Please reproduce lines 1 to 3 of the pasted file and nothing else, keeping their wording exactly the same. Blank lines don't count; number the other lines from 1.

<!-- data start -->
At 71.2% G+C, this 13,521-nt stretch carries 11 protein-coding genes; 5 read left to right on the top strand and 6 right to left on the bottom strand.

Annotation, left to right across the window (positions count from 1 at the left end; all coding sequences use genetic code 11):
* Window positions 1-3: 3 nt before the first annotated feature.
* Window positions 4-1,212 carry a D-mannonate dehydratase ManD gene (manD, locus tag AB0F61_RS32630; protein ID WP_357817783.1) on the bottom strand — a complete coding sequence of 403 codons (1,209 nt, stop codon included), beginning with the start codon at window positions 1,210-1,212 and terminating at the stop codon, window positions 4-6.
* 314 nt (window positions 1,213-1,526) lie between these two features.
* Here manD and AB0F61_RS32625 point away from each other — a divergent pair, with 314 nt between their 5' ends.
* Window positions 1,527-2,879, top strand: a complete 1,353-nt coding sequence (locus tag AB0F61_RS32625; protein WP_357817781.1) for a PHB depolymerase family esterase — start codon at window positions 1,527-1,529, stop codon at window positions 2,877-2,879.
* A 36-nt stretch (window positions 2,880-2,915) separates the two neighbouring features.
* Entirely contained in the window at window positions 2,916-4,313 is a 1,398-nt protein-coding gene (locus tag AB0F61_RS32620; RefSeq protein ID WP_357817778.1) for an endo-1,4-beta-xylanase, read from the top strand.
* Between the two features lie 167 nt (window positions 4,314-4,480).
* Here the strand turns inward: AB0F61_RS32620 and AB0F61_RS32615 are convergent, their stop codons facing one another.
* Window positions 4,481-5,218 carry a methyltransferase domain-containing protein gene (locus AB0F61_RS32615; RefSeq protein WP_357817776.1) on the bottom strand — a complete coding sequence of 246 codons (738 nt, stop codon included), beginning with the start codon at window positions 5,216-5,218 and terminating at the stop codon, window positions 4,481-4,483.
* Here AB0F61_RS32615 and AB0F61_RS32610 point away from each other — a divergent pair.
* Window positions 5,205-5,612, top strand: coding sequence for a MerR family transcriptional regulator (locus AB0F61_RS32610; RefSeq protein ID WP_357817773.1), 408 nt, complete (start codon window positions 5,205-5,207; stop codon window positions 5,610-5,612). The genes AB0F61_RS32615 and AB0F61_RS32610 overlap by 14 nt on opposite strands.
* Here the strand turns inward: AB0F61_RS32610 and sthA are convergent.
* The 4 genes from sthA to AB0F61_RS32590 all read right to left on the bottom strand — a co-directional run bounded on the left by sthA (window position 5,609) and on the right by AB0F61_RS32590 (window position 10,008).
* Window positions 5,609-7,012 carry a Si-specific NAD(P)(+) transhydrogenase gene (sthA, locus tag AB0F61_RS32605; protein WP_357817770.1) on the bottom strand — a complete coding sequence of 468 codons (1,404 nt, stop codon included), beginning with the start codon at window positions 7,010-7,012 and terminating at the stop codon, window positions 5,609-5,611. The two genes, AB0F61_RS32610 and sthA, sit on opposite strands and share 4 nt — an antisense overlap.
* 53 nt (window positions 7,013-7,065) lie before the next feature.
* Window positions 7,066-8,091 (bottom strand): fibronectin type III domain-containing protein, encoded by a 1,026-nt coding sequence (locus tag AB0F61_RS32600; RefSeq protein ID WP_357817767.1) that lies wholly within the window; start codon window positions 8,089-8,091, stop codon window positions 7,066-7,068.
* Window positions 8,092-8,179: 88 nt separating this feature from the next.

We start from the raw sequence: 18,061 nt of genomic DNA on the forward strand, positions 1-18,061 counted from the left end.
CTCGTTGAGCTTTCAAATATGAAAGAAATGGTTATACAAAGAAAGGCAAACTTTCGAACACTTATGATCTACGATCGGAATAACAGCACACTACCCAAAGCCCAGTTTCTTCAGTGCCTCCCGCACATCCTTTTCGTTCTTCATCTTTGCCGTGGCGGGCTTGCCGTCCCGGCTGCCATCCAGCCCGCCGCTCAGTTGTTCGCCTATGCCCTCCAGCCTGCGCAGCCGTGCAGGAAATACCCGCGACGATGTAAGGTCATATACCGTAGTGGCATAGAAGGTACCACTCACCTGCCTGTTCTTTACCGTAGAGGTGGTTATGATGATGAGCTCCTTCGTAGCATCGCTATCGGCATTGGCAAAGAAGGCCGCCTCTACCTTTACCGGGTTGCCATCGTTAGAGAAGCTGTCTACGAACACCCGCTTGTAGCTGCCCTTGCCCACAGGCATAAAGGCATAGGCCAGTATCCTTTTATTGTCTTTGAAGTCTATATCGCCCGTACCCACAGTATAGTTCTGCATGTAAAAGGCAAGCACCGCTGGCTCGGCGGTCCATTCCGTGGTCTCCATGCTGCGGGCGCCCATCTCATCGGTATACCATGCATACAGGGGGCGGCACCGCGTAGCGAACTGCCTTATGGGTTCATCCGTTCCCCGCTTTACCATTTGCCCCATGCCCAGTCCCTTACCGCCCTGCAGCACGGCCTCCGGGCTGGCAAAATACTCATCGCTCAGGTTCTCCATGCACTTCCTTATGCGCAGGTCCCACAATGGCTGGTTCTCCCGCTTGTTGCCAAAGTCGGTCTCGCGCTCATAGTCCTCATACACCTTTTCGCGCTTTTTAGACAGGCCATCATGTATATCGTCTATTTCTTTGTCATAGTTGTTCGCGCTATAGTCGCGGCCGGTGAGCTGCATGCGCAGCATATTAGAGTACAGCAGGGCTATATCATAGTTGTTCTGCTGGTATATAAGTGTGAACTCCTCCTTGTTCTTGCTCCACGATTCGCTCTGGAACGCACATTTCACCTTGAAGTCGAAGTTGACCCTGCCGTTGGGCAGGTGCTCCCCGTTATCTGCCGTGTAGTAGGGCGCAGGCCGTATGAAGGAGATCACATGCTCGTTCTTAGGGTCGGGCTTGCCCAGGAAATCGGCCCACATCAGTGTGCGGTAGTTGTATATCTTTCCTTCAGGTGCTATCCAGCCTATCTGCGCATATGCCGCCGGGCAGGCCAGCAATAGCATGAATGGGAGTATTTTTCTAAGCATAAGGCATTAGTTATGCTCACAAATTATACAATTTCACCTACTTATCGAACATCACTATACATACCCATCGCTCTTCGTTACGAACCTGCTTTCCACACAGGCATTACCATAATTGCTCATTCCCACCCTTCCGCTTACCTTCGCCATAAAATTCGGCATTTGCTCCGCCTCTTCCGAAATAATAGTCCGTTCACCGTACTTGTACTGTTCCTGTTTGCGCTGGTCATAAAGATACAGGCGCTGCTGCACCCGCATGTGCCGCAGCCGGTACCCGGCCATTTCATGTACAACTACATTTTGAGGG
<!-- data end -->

At 71.2% G+C, this 13,521-nt stretch carries 11 protein-coding genes; 5 read left to right on the top strand and 6 right to left on the bottom strand.

Annotation, left to right across the window (positions count from 1 at the left end; all coding sequences use genetic code 11):
* Window positions 1-3: 3 nt before the first annotated feature.